This report uses international benchmarking to examine the expectations gap between what students are expected to learn in some states versus other states. The report assumes that each state’s expectations are embodied in the stringency of the performance standards it uses on its own state accountability tests. The overall finding in the study is that the differences in the stringency of the performance standards used across the states are significant; yet, few policymakers are aware of it. The report recommends reengineering the current standard-setting paradigm used by the states in order to reduce the expectations gap. Rather than deriving performance standards exclusively from internal state content considerations, the report recommends a new method for setting standards that is influenced more by empirical data. See also http://www.air.org/resource/international-benchmarking-state-education-performance-standards.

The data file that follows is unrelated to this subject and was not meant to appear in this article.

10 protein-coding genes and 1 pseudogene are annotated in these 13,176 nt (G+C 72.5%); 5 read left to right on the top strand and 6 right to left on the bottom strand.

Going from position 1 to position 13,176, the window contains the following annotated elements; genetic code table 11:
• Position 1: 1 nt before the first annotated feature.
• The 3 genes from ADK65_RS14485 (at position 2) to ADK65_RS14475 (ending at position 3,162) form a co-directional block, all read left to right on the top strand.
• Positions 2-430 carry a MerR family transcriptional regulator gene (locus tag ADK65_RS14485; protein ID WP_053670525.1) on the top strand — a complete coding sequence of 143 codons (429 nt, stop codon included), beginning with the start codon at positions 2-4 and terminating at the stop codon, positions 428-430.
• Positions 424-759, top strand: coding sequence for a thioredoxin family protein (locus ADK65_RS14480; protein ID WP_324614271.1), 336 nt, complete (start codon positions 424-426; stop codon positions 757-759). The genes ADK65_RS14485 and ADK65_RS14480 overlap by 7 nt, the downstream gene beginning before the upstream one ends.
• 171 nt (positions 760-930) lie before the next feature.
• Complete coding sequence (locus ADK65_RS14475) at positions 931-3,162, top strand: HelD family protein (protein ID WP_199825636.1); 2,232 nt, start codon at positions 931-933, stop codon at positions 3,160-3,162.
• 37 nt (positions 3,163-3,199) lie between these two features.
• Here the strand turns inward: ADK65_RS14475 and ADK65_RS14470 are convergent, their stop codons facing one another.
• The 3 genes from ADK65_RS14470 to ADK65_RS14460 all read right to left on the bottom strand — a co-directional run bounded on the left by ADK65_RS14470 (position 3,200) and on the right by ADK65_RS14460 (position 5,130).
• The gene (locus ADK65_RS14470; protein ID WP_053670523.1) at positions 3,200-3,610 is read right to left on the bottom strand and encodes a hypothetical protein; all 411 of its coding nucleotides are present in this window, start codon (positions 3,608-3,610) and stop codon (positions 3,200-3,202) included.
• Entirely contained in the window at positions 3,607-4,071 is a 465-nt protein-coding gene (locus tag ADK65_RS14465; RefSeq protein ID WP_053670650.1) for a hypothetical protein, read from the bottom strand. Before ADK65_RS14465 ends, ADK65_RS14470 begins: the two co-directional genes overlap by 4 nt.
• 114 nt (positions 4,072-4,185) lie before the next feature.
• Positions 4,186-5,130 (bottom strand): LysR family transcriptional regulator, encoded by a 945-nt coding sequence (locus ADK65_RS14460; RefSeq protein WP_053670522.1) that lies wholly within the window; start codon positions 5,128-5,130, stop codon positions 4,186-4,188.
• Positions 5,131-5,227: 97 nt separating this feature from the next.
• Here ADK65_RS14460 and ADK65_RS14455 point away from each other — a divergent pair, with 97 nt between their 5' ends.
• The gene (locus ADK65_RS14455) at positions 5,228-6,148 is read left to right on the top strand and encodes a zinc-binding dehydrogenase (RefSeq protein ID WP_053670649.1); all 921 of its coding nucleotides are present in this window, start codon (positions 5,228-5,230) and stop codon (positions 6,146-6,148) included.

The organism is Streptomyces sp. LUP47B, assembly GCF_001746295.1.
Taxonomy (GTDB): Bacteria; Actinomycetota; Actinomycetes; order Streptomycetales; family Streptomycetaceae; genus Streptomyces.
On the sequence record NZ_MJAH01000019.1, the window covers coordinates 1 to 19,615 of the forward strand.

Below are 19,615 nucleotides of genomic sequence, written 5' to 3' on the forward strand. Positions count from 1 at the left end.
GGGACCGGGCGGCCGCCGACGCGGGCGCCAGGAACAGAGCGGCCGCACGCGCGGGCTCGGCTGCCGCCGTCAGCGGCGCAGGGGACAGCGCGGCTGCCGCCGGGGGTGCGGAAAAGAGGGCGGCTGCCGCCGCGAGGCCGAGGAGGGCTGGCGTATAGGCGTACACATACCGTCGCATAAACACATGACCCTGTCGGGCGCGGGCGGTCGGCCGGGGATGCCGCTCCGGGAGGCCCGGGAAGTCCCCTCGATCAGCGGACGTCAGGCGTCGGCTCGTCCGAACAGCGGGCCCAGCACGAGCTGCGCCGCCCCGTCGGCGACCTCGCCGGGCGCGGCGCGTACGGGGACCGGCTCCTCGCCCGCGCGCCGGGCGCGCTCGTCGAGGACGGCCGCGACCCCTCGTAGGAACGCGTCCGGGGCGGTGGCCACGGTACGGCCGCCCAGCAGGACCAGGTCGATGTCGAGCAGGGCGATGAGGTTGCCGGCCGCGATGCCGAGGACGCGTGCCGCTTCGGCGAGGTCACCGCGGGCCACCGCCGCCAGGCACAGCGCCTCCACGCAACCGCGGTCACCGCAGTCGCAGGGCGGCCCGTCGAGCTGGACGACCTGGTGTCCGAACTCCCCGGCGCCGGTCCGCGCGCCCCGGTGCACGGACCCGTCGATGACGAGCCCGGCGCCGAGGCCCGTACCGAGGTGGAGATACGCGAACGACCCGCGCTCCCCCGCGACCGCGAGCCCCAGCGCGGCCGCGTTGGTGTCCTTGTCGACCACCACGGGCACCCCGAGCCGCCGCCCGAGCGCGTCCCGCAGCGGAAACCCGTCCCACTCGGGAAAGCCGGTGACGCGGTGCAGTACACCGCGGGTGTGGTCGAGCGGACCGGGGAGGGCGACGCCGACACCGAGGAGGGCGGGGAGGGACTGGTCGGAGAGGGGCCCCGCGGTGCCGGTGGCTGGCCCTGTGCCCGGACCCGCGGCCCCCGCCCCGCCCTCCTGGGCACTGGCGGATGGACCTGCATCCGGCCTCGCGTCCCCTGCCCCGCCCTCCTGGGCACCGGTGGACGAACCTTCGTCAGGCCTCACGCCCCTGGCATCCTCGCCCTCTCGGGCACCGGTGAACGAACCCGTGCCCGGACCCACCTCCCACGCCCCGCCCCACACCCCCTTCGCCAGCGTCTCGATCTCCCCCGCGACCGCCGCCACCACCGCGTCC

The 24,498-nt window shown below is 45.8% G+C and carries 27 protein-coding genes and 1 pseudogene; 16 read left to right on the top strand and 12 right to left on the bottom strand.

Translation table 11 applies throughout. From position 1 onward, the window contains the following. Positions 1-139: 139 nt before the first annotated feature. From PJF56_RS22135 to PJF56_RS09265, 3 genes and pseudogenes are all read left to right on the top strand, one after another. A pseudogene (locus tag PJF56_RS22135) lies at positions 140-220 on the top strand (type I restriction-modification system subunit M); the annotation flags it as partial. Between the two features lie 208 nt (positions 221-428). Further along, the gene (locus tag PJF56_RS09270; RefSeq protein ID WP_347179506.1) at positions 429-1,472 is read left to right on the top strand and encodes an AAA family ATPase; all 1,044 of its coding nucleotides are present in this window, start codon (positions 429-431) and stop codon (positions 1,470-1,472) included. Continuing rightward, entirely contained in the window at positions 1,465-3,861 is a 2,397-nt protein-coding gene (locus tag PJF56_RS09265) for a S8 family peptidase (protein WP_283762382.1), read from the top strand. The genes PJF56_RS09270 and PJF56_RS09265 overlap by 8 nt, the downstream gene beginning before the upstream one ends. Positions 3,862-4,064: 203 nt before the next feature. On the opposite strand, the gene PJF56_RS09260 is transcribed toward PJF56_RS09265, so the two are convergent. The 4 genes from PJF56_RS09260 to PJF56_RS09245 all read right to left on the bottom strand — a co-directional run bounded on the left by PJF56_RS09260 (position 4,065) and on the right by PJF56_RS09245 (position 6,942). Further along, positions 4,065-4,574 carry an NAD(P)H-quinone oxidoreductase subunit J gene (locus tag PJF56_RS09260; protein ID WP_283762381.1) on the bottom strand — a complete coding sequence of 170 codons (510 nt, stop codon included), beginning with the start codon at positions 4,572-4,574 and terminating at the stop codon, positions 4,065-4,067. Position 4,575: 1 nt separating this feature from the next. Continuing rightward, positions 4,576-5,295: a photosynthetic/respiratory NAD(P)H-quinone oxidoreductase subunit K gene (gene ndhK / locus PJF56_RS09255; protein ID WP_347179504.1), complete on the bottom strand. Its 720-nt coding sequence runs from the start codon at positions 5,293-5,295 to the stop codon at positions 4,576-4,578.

This report builds on the negative correlation between apparent student proficiency and rigor of performance standards to explain discrepancies and thus recommends using international benchmarks, based on empirical results. The report strongly argues that higher standards or expectations lead to higher student achievement and would be useful for discussion and consideration at state education agency (SEA) and local education agency (LEA) levels. The report provides strategic tables and data to support its points. Overall, the report contributes significantly to the measurement and policy field and may be relevant to educators and stakeholders as states redesign accountability systems based on common standards.